If anyone was still in doubt about the effects climate change could bring upon us, one need only look back a few months, to the dry scorching summer experienced across much of Europe. These effects are felt first-hand by our farmers across the EU. For the food industry, this means putting at risk the very raw materials that we need to sustain our businesses.
Within the EU Green Deal agenda, the European Union initiatives to help make the EU Agrifood sector more sustainable are plentiful. Among the actors within the Agrifood sector too, many companies are developing their portfolio of sustainability initiatives, to help do their part.
European starch producers are no exception. In fact, we pride ourselves in being somewhat of a first mover, as a sector.
Over 20 Years of Transparency and Action
Starch Europe (then AAF) conducted its first Lifecycle Assessment (LCA) Study in 2001, as one of the first sectors to do so. We have continued to update and repeat – and deepen and broaden – this LCA exercise at regular intervals since then.
Earlier this year, we published the results of our most recent sector-wide LCA Study, which showed an overall reduction of 19% in GHG emissions per tonne of starch, between 2009 and 2019.
Just a few weeks ago, after many months of collaborative work from experts across our membership, we have launched our Decarbonisation Roadmap 2019-2030. With this, we are targeting a 25% reduction in our GHG emissions per tonne (Scope 1 and Scope 2), as a sector, between 2019 and 2030, and are further committing to reporting on the results through a full sector-wide LCA study in 2031. You can read all about it here:
This sector-level commitment is the first of its kind within the Agrifood industry.
Helping to make our customers more sustainable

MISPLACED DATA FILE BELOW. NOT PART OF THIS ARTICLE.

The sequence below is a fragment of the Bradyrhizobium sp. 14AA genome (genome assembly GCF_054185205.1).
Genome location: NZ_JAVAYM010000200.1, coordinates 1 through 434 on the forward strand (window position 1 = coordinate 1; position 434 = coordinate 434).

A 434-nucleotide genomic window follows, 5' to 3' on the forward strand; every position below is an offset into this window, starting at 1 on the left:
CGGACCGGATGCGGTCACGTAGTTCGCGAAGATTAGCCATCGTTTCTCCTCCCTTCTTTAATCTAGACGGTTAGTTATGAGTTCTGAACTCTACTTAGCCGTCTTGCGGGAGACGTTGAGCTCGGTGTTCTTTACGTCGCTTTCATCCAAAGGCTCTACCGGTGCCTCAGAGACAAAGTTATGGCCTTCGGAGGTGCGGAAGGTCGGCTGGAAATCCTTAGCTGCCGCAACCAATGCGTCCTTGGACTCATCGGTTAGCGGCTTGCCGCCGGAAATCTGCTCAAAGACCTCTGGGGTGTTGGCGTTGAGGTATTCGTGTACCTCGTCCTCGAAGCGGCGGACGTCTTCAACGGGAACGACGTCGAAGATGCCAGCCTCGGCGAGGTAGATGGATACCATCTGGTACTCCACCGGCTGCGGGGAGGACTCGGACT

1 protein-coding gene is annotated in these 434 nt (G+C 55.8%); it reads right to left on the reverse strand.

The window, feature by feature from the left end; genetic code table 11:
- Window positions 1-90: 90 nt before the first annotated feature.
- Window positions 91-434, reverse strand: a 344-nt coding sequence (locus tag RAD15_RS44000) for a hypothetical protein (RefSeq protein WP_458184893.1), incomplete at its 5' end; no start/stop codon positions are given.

This reduction commitment is not an easy target to achieve. Many of our ingredients actually play a crucial role in helping our customers become more sustainable. Paper & Cardboard, for one, cannot be recycled without starch; starch-based ingredients are also key drivers in the EU bioeconomy, serving as substitutes for fossil-based materials in a number of applications such as bioplastics and biodetergents; our plant-based proteins provide an important alternative for animal proteins, and our fibres help narrow the fibre-gap in European diets, while overall, many of our ingredients help extend shelf-life and thus reduce food waste in many food and drink products.
Producing more starch means increasing sustainability across the EU.
The Way Forward
So where do we go from here? Well, our Roadmap lays out a number of ways forward for starch producers, but crucially also details the support needed to help them get there.
The demonstration of green technologies to reduce risk will be an important enabling factor, as will the development and diffusion of innovations and technologies through R&D tax credits, funding of research, for example via Horizon Europe, as well as investments and incentives for early market adoption including via the EU Innovation Fund.
Support to allow for the decarbonisation of fuels, and public investment in infrastructure will also be essential. To allow decarbonisation by switching from high-carbon fuels to low-carbon electricity, the decarbonisation of the electricity grid (especially for EU countries with coal-heavy grids) will be necessary, as will an expansion of existing electricity grids.
The road remains long, but it is one we are determined to take. We hope and look forward to taking it together with friends, both up and down the supply chain and in EU institutions and Member States, to help us all ensure that we reach the important and ambitious climate goals ahead of us.